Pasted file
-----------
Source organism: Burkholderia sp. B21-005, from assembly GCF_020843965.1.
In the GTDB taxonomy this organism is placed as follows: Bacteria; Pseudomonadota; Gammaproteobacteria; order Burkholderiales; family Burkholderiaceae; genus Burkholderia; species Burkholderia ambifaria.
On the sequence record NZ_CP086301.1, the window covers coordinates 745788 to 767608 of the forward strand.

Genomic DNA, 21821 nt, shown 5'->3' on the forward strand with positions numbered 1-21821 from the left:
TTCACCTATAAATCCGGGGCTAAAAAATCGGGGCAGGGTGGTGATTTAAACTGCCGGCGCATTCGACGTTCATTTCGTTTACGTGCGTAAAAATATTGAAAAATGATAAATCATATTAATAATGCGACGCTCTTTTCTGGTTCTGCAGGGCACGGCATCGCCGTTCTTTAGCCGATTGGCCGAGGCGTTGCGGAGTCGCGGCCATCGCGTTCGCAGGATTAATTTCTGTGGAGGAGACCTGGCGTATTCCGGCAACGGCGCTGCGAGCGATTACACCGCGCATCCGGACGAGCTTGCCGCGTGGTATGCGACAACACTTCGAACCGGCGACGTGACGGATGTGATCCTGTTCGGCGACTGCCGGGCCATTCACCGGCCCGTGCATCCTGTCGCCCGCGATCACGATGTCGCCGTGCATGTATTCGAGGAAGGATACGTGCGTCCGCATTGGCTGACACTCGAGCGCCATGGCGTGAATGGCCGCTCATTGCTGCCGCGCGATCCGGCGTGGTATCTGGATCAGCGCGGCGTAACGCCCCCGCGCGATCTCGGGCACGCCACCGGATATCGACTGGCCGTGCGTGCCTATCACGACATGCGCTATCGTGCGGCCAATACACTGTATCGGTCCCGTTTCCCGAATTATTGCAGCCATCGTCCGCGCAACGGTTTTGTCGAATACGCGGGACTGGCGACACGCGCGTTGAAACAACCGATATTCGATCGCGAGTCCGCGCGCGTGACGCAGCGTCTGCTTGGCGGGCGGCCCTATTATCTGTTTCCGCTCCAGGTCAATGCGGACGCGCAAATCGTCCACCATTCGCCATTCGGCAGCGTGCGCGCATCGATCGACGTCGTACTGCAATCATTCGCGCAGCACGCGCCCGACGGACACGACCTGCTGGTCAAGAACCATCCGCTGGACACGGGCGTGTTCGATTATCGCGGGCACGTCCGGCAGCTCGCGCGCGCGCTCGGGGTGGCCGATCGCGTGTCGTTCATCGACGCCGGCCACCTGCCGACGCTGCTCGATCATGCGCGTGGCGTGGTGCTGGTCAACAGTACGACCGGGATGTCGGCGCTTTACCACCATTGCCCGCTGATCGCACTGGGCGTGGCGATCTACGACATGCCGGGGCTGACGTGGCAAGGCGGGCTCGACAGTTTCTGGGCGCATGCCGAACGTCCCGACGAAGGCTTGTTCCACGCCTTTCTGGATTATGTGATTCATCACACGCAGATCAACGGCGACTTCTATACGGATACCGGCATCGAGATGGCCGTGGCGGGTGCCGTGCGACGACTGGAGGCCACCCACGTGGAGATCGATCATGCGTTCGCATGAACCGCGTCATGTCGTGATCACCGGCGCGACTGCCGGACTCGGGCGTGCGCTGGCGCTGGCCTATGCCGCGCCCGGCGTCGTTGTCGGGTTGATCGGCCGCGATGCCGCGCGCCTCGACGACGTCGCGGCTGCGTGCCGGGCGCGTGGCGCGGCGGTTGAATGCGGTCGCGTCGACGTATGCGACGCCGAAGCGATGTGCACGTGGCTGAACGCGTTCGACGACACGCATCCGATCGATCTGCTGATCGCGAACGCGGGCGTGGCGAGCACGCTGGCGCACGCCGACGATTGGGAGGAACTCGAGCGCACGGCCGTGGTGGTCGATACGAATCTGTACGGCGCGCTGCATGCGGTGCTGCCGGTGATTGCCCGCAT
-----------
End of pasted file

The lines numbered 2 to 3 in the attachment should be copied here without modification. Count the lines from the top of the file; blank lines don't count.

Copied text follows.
In the GTDB taxonomy this organism is placed as follows: Bacteria; Pseudomonadota; Gammaproteobacteria; order Burkholderiales; family Burkholderiaceae; genus Burkholderia; species Burkholderia ambifaria.
On the sequence record NZ_CP086301.1, the window covers coordinates 745788 to 767608 of the forward strand.